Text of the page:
I’m often asked by patients who are contemplating surgery about my approach: Will the incision be big? Is it arthroscopic? Do I use lasers? My approach is completely dependent on each patient’s diagnosis and what our experience at the Spine Center tells us gives the best result for that diagnosis. I’m interested in outcomes that are lasting and durable, and sometimes that means I have to make major corrections which necessitate long incisions.
For example, last week I had the opportunity to dramatically change a patient’s life for the better. A woman came to see me with kyphoscoliosis (abnormal curvature) of the cervical spine, which, over time, left her chin resting on her chest, slightly askew. She had restricted range of motion in her neck; she was unable to walk or get around much because she couldn’t safely see where she was going, crushing her quality of life. For some conditions of the neck, a short, minimally-invasive procedure done as an outpatient is the perfect solution. But this woman’s extreme condition took eight hours of complex cervical spine reconstruction.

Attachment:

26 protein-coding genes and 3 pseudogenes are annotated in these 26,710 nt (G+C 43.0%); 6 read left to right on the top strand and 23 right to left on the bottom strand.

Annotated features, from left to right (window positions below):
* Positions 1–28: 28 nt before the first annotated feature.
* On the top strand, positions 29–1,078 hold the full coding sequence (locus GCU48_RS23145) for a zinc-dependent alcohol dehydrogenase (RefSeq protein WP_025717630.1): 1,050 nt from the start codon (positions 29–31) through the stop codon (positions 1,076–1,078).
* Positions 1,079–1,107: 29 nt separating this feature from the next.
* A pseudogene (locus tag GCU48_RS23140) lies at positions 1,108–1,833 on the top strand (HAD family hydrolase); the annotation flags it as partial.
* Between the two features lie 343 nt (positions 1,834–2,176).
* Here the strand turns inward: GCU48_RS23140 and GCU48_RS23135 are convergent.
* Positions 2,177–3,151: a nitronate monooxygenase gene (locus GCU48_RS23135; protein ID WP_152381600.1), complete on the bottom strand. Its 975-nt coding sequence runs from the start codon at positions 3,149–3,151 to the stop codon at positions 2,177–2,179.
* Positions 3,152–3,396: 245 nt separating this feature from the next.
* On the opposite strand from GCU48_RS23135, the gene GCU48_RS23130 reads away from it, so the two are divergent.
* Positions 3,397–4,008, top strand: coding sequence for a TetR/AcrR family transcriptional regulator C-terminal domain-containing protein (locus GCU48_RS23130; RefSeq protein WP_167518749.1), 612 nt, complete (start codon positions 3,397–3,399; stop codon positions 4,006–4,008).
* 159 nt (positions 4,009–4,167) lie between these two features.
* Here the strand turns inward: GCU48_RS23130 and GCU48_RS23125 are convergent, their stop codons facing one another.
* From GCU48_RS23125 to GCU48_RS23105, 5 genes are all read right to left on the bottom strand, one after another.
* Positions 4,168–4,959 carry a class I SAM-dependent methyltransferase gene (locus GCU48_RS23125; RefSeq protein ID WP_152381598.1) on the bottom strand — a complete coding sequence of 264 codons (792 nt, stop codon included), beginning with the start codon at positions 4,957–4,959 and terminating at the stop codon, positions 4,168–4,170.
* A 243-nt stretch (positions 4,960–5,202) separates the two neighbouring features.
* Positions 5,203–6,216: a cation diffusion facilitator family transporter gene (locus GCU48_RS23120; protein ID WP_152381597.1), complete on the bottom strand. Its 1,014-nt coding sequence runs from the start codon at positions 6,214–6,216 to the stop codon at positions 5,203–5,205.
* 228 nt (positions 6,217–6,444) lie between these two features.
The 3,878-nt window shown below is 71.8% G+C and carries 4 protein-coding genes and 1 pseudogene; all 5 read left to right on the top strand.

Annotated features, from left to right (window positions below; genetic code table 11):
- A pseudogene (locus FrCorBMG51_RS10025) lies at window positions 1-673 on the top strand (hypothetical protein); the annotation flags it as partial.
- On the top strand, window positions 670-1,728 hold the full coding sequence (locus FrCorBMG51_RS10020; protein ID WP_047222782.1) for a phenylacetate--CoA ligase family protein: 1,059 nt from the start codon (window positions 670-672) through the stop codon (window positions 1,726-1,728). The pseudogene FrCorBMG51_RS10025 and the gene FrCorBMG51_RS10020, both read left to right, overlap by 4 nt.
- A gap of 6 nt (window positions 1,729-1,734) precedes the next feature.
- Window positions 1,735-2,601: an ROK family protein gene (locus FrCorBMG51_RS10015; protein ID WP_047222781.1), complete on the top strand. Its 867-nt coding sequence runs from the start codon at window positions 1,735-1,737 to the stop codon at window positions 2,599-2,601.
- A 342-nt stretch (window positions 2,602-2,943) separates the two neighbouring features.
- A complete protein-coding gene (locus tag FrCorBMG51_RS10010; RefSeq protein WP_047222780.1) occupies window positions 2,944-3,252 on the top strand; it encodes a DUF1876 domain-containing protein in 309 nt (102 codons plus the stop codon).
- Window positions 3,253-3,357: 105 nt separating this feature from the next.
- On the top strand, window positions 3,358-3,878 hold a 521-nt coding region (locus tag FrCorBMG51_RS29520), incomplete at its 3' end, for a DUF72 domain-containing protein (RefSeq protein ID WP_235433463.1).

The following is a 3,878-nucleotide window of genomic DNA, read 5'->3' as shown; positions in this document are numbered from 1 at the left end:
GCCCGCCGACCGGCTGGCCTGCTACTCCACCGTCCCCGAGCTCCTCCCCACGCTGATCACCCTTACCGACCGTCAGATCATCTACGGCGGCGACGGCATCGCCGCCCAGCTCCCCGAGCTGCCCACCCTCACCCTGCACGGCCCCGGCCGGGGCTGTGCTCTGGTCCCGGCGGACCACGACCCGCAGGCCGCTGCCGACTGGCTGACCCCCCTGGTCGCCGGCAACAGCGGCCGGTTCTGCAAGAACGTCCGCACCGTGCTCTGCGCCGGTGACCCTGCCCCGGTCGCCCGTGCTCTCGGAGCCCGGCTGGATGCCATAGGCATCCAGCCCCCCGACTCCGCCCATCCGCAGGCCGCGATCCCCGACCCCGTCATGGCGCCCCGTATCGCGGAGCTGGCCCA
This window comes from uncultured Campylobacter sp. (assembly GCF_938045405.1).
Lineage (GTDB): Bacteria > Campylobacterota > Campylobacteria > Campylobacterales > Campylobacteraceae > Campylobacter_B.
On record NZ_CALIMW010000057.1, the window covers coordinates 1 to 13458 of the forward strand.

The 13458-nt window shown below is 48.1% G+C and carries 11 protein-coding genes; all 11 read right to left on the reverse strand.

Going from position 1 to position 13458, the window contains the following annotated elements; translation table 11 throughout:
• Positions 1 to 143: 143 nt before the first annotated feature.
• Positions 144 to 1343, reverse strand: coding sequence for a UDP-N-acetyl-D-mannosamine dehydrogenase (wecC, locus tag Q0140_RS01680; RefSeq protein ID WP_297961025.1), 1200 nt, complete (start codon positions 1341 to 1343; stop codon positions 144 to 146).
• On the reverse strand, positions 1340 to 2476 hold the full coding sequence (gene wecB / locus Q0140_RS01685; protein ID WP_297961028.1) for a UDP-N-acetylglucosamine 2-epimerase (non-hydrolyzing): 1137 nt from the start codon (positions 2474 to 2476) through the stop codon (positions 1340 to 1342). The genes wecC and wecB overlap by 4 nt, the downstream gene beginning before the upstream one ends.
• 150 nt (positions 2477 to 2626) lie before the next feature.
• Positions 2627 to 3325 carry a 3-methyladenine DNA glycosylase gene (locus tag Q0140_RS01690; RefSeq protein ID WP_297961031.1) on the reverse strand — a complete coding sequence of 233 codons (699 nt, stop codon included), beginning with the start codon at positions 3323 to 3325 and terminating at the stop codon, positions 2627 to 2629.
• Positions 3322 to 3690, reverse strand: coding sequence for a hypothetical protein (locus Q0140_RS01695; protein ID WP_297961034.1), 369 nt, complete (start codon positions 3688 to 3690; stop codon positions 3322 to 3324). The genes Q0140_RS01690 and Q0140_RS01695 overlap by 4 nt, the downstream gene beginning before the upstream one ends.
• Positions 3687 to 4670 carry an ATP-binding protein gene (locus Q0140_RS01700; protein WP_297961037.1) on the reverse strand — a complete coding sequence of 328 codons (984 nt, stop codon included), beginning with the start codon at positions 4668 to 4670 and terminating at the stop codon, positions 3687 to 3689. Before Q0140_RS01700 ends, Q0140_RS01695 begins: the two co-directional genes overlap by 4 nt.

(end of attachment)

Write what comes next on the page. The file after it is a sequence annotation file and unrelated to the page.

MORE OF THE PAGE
I’m proud to say that today she is walking tall, looking everyone straight in the eye again. When you weigh the vastly improved quality of life with the size of her scar, the length of the incision seems irrelevant to me. So while I often perform small-incision, quick-recovery, outpatient surgery, and I realize this is what many people would prefer, what I love most is relieving your pain and restoring well-being to your life using whatever procedure necessary.
If you are interested in learning more about your own spine condition and what procedure may be warranted, I am happy to meet with you and discuss your options.
Thanks for reading!
Jason Thompson, MD